BETH K - Possibly 34,000 deaths a year could be associated with eating too much red and processed meat. UAB Nutritionist Dr. Beth Kitchin says this month, 22 scientists from 10 countries, met to evaluate if red and processed meats may play a role in cancers. They looked at the body of evidence from various past studies. Here are some highlights from their report:
- Processed meats were linked most strongly to colorectal cancer and possibly stomach cancer. There were no links to other cancers.
- This is an association – not a cause – because the studies are observational. But the researchers felt that the amount of convincing data was pretty convincing.
- Note that the link is mainly for colorectal cancer – not for all cancers.
- The WHO working group categorized processed meat in group 1 classification which means "the agent is carcinogenic to humans". While this is the same group that tobacco is in, it does not mean that processed meats are just as bad as tobacco. This classification does not indicate how strong the carcinogen is, just that it is a carcinogen. In the case of processed meat, it is a small risk factor.
- The risk is not huge. And it all has to do with how much. Here's a quote from the WHO: "For an individual, the risk of developing colorectal cancer because of processed meat consumption remains small, but the risk increases with the amount of meat consumed" - Dr. Kurt Straif. So the idea here is that some is fine, too much could increase your risk.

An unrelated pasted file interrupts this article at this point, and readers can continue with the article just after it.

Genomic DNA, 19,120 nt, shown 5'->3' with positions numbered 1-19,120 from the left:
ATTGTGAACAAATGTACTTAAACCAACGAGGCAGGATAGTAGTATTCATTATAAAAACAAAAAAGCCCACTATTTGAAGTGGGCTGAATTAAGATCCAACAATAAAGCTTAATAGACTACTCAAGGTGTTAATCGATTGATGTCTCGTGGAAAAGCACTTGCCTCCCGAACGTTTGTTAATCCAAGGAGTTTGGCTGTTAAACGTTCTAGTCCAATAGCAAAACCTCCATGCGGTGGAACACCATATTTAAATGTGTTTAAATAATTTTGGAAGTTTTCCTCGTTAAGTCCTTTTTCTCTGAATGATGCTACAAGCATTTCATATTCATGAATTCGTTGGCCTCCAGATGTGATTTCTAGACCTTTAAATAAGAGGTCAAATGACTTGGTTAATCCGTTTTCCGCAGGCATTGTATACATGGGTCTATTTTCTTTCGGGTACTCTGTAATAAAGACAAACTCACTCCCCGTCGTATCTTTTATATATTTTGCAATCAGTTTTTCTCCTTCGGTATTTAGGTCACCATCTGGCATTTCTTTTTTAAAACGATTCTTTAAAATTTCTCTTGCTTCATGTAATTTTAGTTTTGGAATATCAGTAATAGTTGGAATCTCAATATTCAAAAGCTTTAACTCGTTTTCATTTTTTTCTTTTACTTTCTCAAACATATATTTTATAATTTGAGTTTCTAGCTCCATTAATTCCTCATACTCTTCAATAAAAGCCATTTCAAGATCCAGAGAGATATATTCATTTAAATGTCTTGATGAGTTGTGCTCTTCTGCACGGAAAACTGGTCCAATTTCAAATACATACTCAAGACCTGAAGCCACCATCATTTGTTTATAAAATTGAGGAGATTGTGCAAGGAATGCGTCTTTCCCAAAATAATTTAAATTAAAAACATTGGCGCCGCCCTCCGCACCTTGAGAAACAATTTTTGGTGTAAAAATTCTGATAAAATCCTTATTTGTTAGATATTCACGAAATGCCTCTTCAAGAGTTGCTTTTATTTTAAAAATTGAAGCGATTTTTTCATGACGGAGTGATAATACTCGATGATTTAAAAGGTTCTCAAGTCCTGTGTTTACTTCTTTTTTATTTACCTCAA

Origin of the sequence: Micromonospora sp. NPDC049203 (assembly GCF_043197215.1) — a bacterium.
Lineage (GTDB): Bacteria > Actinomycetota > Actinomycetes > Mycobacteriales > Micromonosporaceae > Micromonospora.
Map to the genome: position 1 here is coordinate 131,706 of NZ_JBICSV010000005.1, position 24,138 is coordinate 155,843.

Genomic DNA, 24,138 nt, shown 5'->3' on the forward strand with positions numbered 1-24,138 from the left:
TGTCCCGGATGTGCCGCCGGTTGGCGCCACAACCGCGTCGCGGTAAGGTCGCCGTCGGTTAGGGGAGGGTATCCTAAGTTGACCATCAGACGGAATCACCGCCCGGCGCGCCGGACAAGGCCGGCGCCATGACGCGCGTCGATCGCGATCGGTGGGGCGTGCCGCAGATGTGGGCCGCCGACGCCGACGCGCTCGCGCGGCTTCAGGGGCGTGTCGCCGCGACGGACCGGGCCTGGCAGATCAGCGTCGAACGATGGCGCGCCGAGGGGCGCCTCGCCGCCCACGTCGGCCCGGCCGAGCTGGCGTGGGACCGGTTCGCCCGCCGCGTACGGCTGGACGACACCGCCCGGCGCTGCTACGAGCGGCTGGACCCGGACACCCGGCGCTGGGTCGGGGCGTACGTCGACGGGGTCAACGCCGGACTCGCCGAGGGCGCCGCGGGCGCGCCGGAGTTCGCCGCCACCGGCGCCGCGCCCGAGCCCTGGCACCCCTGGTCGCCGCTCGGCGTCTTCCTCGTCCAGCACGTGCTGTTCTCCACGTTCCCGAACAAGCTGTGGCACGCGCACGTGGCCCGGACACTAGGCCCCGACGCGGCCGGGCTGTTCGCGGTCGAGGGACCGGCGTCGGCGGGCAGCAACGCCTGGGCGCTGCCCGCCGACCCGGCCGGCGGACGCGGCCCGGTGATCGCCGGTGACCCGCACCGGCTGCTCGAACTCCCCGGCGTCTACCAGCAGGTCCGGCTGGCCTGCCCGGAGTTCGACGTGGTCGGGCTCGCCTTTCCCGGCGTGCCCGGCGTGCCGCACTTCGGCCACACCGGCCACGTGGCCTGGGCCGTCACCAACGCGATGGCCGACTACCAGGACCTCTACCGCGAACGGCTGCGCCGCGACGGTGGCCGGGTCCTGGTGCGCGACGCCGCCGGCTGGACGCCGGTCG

- Processed meats are meats that have been salted, cured, or smoked to preserve them. This includes hot dogs, bacon, sausage, ham, beef jerky and corned beef. While they are usually beef or pork, it includes poultry as well - think turkey sausage.
- The link between red meat and some cancers was not as strong as with processed meats.
- The working group stressed that there was limited evidence – meaning that there could be other explanations for the results – in other words, the red meat may not have been responsible for the increase in cancer
- Similarly to processed meats, colon cancer was the cancer that seemed to associate with red meat. There may be a link with pancreatic and prostate cancers as well.
- The group classified red meat in the 2A group: "the agent is probably carcinogenic to humans"
- The working group also stressed that red meat is a good source of several nutrients – protein, iron - the most highly absorbable kind, and B vitamins.
So, here are my recommendations for bacon and burger lovers - I stress these are my recommendations – WHO did not specify how much! Most organizations just say "limit":
- Know your processed meats: make sure you know what processed meats are so you can limit them as a category. If you're thinking just bacon – but then eat a bunch of other processed meats – you're not doing yourself much good.
- Limit processed meat to just 2 servings a week. Keep each serving to no more than 2 to 3 ounces.
- Limit other red meat to no more than 3 to 4 times a week with each serving at no more than 3 to 4 ounces.
- Try to have some days with no red meat at all and eat fish or chicken.
- Move towards a plant-based diet – this does not mean no meat – but rather less.
- Basically, my message with red meat is "small portions weekly not daily"